Get Hire Referrals from Engaged Employees - dummies

Get Hire Referrals from Engaged Employees

By Bob Kelleher

Increasingly, employers understand the importance of employee referrals as a source of engaged employees. Who better to understand a firm’s culture than the employees of the firm? And engaged employees are more likely to find and promote yet more engaged employees.

In fact, a 2012 study by the Temkin Group revealed that engaged employees are 370 percent more likely to refer their company to friends than disengaged employees are. And new employees who are referred by a friend are more likely to be high performing and engaged.

Social media provides every employee with a large referral network to broadcast just how wonderful their employer is. Odds are, that referral network contains at least a few excellent candidates for the position you need to fill.

If, for example, one of your engaged employees tweets about your organization’s charitable contributions, or shares a photo of your company’s recent volunteer efforts, it increases the likelihood that potential job seekers in her network will have a positive impression of your organization. Be sure your employees are taking advantage of this wonderful tool!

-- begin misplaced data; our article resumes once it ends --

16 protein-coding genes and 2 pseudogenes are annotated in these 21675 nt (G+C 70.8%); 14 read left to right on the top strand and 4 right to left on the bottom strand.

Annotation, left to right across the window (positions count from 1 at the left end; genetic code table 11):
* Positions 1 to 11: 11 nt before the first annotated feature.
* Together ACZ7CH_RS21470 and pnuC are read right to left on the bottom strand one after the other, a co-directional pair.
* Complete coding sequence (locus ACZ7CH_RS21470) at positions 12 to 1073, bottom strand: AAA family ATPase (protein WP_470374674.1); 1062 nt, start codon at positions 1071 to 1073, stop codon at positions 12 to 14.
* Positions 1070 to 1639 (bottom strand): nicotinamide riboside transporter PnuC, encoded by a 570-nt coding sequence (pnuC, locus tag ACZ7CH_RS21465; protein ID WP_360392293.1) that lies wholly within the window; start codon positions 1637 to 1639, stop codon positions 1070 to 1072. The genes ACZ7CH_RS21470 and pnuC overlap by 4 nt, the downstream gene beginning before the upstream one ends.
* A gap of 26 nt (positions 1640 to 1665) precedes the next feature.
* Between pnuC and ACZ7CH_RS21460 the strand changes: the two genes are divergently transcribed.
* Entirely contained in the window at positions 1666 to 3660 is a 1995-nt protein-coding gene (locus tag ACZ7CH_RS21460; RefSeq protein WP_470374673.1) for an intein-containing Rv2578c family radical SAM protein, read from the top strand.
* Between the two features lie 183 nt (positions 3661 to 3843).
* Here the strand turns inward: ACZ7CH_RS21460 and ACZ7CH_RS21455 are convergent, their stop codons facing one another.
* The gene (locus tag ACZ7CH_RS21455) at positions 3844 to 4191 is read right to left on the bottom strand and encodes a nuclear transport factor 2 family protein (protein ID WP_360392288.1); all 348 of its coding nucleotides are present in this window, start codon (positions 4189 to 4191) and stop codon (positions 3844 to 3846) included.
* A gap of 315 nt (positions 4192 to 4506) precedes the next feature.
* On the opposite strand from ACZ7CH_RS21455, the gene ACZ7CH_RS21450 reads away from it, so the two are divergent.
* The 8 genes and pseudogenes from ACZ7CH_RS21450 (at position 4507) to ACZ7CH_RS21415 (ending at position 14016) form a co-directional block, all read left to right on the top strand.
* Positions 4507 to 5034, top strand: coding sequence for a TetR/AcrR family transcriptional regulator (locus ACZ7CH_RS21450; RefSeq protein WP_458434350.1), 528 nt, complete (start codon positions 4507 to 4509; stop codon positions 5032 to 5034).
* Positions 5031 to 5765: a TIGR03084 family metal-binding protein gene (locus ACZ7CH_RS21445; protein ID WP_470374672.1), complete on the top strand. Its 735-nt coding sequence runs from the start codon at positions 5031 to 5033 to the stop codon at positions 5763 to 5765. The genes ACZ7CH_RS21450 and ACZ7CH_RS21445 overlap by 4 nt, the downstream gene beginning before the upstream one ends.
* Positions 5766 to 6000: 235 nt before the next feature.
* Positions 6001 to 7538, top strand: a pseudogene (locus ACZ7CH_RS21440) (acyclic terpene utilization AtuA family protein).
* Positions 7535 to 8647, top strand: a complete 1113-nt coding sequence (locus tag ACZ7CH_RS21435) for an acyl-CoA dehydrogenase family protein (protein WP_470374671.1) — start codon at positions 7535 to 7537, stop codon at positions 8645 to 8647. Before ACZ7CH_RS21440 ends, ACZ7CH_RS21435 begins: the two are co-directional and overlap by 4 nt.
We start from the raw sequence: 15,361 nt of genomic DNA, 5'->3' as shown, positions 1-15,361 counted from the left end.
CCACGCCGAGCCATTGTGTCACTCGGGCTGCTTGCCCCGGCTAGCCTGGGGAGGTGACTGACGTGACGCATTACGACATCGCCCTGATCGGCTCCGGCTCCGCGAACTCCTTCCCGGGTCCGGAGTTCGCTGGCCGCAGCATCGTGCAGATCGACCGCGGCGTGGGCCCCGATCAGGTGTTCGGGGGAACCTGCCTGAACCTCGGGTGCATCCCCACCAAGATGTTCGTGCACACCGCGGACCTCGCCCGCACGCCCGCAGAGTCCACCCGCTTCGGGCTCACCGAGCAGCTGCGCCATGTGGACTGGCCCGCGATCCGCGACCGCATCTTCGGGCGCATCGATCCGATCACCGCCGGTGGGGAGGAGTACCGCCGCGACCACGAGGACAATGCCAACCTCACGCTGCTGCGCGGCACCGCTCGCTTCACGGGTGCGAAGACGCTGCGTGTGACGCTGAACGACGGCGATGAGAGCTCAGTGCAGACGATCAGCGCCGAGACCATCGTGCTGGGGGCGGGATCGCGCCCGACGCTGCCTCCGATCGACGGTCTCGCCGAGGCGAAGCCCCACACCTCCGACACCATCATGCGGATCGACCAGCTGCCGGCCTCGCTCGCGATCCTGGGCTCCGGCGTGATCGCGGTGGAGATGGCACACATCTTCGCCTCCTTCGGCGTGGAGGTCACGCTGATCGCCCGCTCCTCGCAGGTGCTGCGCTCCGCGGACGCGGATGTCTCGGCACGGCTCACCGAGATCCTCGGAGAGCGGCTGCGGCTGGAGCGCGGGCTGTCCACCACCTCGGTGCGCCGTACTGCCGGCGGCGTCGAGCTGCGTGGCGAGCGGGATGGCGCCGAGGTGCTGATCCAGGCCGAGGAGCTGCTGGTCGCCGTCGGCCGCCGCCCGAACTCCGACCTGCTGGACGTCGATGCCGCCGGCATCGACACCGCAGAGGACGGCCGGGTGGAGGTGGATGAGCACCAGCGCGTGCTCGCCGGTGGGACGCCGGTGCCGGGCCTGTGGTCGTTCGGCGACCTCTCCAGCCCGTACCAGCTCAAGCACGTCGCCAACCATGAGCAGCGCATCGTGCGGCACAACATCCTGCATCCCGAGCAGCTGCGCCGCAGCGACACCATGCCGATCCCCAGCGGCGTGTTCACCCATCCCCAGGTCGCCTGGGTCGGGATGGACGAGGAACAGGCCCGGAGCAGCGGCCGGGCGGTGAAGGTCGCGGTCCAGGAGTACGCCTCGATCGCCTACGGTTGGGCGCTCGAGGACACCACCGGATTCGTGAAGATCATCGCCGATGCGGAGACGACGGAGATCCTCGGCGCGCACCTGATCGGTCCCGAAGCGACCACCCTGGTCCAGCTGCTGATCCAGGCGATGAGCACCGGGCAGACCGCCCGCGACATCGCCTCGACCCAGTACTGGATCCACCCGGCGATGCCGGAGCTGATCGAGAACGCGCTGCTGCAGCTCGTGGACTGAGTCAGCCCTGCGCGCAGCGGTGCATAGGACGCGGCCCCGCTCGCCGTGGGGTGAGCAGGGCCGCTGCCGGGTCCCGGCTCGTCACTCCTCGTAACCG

Here are a few other ways to bolster your employee referral program:

  • Connect to your EVP. Your employee referral program should resonate with your company’s employee value proposition (EVP) — that is, who you are and why people should work for you. For instance, if your culture values corporate social responsibility, why not reward the employee who refers the most new hires in a calendar year with a week off, with pay, to work with a charity such as Habitat for Humanity?

  • Make it visible. Use posters, social media, paycheck postcard inserts, and other reminders to promote your program.

  • Make it fresh. Update your employee referral program every year with a new look and feel, and new prizes for employees who generate the most referrals.

  • Link your employee referral program to your onboarding program. New hires are a great source of referrals. In fact, they often can be like Pied Pipers for other equally engaged recruits. Create an automatic system to ping new hires multiple times during their first year (for example, on day 30, day 60, day 90, and so on) with information about your employee referral program and a list of current job openings.

  • Promote, promote, promote. Promote your employee referral program on LinkedIn and Facebook, in company newsletters, in CEO communications, at company socials, and so on.